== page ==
Here is what I do to any new Linux install within minutes of having it running for the first time.
Visit youtube and see if everything works out of the box (it does for Sabayon 32 and 64 bit)
Drop in a movie and see if I can watch it. (yes again for both versions)
Warcraft (no for both, but it was a really fast fix, and got me the latest wine release to boot)
3D desktop (yes for both 32 and 64 bit) Not that I use it Compiz and Beryl have issues about locking up pretty much any system I have tried them on with I ctrl|alt|F1 to terminal and then try to go back to the desktop. But I like having it available, and I know how to shut them down.

Almost every distro I have ever tried has failed in these tests, which I consider my daily uses. I haven't tried Linux Mint lately, which is from what I hear should pass these simple tests however I have an aversion to most things Ubuntu. I know that Ian Murdock has said Ubuntu is Debian done right, but if I wanted a 6 month old snapshot of Debian Sid I can do that and without the bugs that the Ubuntu folks induce. Dont flame me for the truth here folks, Ubuntu has done wonderful things for Linux, its just that it is a far cry from the end all be all it could be if they would just pay a little more attention to what they were doing, and what their users should EXPECT to see out of the box.

All in all I just made another switch, from 32 bit Sabayon to 64 bit Sabayon. I just get happier and happier the more I use this Distribution. It says alot for them and for the Gentoo community and developers that desktop Linux can be this easy.

Sunday, August 5, 2007

Sabayon 3.4a x86

Just a quick update. I had initially installed Sabayon on my desktop using the 3.3 mini LiveCD. While I was away in Oklahoma for training I downloaded the 3.4a DVD in both x86 and x86_64 as well as a few others that looked interesting such as Bluewhite64. So far the only one I have had time to play with is the 32 bit version of Sabayon.

First up I tried the upgrade (not 6th sense) and that took way too long. I did let it finish and do everything it wanted to, however it did not fix some of the problems I had induced into my system, such as not being able to start the 3D desktop environment any longer. I waited something like 6 hours to find that the update pretty much spent 6 hours giving me a new kernel and left me with a partially broken system. Not that I couldnt fix it if I had wanted to, I knew where the error was I just dont need the compiz fusion beryl stuff active except for showing people that Linux outshines any other OS for eye candy.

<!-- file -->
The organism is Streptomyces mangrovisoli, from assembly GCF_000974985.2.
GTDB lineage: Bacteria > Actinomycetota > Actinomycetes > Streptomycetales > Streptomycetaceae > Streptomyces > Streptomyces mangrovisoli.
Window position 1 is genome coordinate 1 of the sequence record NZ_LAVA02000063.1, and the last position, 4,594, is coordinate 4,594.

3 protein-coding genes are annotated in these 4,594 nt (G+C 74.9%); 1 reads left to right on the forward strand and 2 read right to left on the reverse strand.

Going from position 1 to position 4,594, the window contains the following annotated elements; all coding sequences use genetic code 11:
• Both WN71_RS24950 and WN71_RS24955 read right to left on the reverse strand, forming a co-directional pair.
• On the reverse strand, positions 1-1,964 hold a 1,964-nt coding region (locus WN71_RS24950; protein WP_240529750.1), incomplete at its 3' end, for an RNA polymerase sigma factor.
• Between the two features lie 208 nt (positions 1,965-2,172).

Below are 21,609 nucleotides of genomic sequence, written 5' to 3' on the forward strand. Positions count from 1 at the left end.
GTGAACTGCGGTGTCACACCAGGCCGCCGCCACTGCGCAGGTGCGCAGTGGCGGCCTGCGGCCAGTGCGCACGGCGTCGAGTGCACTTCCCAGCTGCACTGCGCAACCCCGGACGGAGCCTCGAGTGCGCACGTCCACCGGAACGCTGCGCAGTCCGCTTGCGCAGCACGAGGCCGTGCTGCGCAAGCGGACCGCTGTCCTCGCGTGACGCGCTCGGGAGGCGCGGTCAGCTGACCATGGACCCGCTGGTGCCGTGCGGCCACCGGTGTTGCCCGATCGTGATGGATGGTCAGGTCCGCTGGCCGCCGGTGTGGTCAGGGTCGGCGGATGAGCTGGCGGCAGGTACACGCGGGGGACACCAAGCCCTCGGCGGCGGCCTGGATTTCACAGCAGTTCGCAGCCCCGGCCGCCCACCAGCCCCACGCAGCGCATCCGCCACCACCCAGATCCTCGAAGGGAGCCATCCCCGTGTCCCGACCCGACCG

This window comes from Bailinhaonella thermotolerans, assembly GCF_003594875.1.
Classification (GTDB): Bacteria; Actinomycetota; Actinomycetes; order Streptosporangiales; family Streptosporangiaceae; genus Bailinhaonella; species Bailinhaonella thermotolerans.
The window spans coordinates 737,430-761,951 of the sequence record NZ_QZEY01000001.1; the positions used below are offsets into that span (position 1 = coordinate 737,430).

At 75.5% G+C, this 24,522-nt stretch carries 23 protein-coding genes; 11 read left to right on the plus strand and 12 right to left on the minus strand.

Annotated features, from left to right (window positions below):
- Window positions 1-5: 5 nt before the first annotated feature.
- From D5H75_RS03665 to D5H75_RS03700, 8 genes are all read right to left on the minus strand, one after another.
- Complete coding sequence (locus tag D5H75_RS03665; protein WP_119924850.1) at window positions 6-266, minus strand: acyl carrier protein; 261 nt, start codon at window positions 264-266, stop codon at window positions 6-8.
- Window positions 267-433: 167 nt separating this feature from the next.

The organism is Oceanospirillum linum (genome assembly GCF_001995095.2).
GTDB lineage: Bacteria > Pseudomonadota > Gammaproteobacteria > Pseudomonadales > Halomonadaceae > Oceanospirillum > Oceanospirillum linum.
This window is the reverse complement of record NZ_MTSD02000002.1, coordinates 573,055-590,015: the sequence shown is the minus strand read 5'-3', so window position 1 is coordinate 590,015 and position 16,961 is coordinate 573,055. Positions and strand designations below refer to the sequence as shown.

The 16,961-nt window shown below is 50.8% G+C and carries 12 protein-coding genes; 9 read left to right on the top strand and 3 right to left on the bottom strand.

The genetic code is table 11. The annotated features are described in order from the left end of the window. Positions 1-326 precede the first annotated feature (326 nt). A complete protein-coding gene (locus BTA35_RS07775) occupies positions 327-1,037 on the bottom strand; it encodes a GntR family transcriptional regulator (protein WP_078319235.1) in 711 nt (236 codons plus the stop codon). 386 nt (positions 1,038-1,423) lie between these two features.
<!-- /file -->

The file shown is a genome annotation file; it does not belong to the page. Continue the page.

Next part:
Next I went ahead and did a fresh install using the same DVD. Folks if you are smart enough to back up the stuff you want to keep onto a seperate partition, this is the way to go. In less than an hour I had a sparkly new install vs 6+ hours for a partially broken upgrade. This is by far the fastest and easiest way to use the DVD to update your system. Of course you can still use emerge to upgrade as you go along if you choose and now that I have learned more how Sabayon/Gentoo works, thats probably the path I will continue to use. Not that I have figured out all the gotcha's yet, but I'm learning *grin*.

Anyway, Sabayon 3.4 is a very polished and functional system. If you have moved beyond the newbie distro's (and honestly Sabayon is almost capable of being a newbie distro ... almost) and are looking for something to start ecking out the most horsepower out of your system, Sabayon is a great place to start. Especially since so many things are already included and configured for you, more than in the various *buntu's or PCLinuxOS. Not to knock PCLOS, I still use that on my laptop and keep a few CD's handy to pass out to folks who are just starting out, its just that Sabayon is so much more, if not exactly as newbie friendly as PCLOS.

Good job on the latest release, I look forward to a long and fruitful affair with this great project.